Nivethan Radhakrishnan, A Rarity In Modern-Day Sport At The Age Of 14 !


A sportsperson like Nivethan Radhakrishnan is a rarity in modern-day sport. While there is never a shortage of players gifted in one way or another, Nivethan stands far apart. At the tender age of 14, Nivethan made a debut in Tamil Nadu Premier League (TNPL). Nivethan, a bowler who bowls left-arm orthodox, is an ambidextrous player he is equally comfortable bowling right-arm pace, off-spin, along with being an opening batsman.


1. How did your amazing career start and when?

My recognition in this game began around in 2011 when I took a hat-trick in a fourth division league game in the state, I kept playing in Australia when my father moved there in 2012 for personal reasons. I kept on scoring runs and taking wickets, impressing Aussie legends Greg Chappell, Mark Waugh and Steve Waugh with a knock of 193 for New South Wales. But, India was in my heart, I came back and attended a trial with Kaalai after playing TNCA lower division league and got the management’s confidence, who then went about getting me in their squad.

2. Which Cricketer do you admire and what is the technique of the player you love the most?

I love Sachin’s (Tendulkar) technique. But I want to emulate what Sir Garry did as a complete all-rounder. I love the West Indies team of his era. I have read almost 16 of his books and my game revolves around most of the techniques that I have read or learned through the videos I have watched of his. Right from a young age, I have been unorthodox be it batting or bowling. Having the benefit of using both hands, and bat well, the great Sir Garfield Sobers is one of my other inspiration; someone who himself used to bowl left-arm orthodox, Chinaman and medium-fast when required.

3. How did the Cricketer within you evolve?

I don’t know what to say. Even before I started walking, I used to hold my father’s cricket bat. I liked this sport a lot when I was a kid and didn’t like watching TV. So, I had to play with what was around me and the only thing I found was my father’s cricket kit. As I grew up, I used to see my father and gained a lot of interest in cricket. No one forced me to take up the game. He taught me the basics and I started playing by myself.

4. Did you train yourself to use both the hands (following Sobers) or is it natural?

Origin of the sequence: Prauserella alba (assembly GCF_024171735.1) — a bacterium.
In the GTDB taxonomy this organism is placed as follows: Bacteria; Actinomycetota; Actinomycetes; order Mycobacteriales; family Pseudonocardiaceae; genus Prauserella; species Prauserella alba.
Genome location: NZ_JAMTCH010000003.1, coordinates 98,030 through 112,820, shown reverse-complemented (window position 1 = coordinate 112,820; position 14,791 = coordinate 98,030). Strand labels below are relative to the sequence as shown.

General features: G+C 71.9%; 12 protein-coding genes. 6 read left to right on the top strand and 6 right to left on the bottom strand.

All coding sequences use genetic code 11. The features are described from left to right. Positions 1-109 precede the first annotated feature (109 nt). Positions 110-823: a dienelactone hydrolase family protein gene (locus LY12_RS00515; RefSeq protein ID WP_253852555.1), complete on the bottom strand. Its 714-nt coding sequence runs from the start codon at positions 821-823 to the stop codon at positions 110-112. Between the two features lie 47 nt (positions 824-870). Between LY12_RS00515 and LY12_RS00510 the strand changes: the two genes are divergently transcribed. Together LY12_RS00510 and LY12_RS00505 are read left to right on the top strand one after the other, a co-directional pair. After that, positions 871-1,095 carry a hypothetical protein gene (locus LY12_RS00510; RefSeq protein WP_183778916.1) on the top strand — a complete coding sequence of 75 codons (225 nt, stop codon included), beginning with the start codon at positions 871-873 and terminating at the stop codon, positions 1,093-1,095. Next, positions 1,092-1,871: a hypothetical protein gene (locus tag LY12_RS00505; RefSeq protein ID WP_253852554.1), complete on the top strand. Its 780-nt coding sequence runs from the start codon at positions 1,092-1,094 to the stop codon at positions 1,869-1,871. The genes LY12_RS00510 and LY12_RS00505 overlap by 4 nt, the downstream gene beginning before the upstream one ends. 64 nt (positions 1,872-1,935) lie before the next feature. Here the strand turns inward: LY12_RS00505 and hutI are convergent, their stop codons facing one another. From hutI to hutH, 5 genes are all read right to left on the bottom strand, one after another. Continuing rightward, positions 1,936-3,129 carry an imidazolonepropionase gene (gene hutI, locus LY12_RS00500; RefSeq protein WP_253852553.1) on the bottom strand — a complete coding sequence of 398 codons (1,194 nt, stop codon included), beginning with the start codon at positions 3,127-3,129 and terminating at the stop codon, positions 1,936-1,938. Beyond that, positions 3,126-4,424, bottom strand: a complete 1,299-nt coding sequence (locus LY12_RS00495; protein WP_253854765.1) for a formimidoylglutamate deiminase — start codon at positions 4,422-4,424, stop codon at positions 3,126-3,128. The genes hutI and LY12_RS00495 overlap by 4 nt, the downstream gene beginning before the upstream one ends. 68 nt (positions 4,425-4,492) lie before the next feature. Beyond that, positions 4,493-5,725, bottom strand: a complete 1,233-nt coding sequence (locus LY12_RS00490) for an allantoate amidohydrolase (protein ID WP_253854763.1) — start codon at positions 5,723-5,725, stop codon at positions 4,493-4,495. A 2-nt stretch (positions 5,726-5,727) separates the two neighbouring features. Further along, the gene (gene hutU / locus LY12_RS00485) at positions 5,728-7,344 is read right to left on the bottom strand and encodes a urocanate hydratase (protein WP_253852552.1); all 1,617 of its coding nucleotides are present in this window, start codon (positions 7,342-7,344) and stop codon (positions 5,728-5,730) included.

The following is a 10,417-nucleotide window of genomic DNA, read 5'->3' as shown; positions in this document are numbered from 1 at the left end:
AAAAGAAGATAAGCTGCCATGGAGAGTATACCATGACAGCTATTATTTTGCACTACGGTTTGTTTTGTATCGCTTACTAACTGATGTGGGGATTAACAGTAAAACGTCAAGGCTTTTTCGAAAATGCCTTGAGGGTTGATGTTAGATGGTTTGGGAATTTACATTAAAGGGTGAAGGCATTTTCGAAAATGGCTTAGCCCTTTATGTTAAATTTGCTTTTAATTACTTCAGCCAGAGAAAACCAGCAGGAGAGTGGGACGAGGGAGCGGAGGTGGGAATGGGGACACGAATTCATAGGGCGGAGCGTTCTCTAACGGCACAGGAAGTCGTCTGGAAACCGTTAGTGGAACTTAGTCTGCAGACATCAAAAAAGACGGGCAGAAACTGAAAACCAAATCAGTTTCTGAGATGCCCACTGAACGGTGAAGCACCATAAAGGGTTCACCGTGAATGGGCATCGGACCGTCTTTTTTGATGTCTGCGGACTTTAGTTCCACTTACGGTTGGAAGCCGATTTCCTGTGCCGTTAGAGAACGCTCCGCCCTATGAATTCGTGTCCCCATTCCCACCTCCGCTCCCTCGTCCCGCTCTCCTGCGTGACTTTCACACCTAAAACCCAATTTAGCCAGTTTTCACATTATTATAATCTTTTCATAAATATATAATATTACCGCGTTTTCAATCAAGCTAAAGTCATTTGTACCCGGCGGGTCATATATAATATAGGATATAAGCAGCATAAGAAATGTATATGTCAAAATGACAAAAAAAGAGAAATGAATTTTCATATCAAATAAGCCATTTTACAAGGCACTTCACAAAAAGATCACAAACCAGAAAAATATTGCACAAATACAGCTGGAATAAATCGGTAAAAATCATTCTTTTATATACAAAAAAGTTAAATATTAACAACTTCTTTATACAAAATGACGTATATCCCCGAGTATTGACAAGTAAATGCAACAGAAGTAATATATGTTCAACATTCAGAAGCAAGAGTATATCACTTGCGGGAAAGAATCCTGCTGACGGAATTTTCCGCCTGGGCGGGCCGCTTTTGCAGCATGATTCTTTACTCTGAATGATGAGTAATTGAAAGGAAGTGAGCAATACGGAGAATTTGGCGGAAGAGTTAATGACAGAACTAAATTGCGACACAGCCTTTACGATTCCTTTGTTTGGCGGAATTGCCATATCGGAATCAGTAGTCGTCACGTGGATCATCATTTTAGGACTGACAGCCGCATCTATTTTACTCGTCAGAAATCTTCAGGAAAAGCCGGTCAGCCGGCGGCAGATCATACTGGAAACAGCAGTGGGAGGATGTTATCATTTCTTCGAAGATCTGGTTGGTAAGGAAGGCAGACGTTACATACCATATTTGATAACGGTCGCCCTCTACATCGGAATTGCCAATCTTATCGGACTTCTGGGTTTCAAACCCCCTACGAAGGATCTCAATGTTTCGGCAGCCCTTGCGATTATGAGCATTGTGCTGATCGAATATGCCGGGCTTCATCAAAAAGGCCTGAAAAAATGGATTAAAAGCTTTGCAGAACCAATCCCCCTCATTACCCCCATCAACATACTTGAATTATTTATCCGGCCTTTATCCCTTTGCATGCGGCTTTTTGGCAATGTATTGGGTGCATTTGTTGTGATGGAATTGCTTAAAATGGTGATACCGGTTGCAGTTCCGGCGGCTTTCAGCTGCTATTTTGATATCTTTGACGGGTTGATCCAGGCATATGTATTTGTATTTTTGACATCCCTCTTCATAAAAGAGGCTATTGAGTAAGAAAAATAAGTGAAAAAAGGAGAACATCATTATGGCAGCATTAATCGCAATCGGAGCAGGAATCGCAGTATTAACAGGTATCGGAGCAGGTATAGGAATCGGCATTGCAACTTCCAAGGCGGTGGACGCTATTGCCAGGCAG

Basically, the right has been my natural arm since my childhood. But, when it comes to cricket, I am ambidextrous. I started bowling right-arm off-spin and learned the art of bowling with my left hand as I continued playing. To be honest, I can close my eyes and bowl with both arms without any difficulties. Sobers has nothing to do with me bowling with both my hands. I started bowling with my left hand even before I became a fan of Sobers. In fact, I started bowling with my left hand when I was six. I wanted something to separate me from the other players. I tried this in the nets and it came out well.

5. You have played cricket in two leading nations for this support. How would you analyze your experience?

When I started playing cricket in Chennai, it became a routine for me. But, when I went to Australia things were completely different. The people, the way they play the sport, the conditions, everything was new to me. It was a bit difficult for me to adapt, but my passion for the game, along with the hours I put in, made me overcome the hurdle. Now, I am used to playing in all the conditions. I have set my mindset in such a way that it is easier for me to play the game irrespective of the conditions.


6. How are your studies and sports are managed together? What is the reaction of your parents?

My parents back me in whatever I do. My mom has always supported me when it comes to studies. My dad used to tell me that if I don’t concentrate on studies, he won’t allow me to play cricket. So, studies have always been my priority. I know whenever I study well, I will play cricket. More than my father, my mother wants me to excel in cricket. My father rarely inquires about my studies and my mother won’t do that too.

7. What led to your decision of coming back to India from Australia?

Last season, I had come to India during the off-season (Australian winter). Once my vacation was over, I went back to Australia and did really well. So, I decided to come back to India again and give a trial with the Karaikudi franchise. I was not sure about getting picked in the trial and in spite of that, I gave one before heading back to Australia. When I got to know that I was picked in the TNPL draft, I was very happy and flew back to India again just in time for the tournament.

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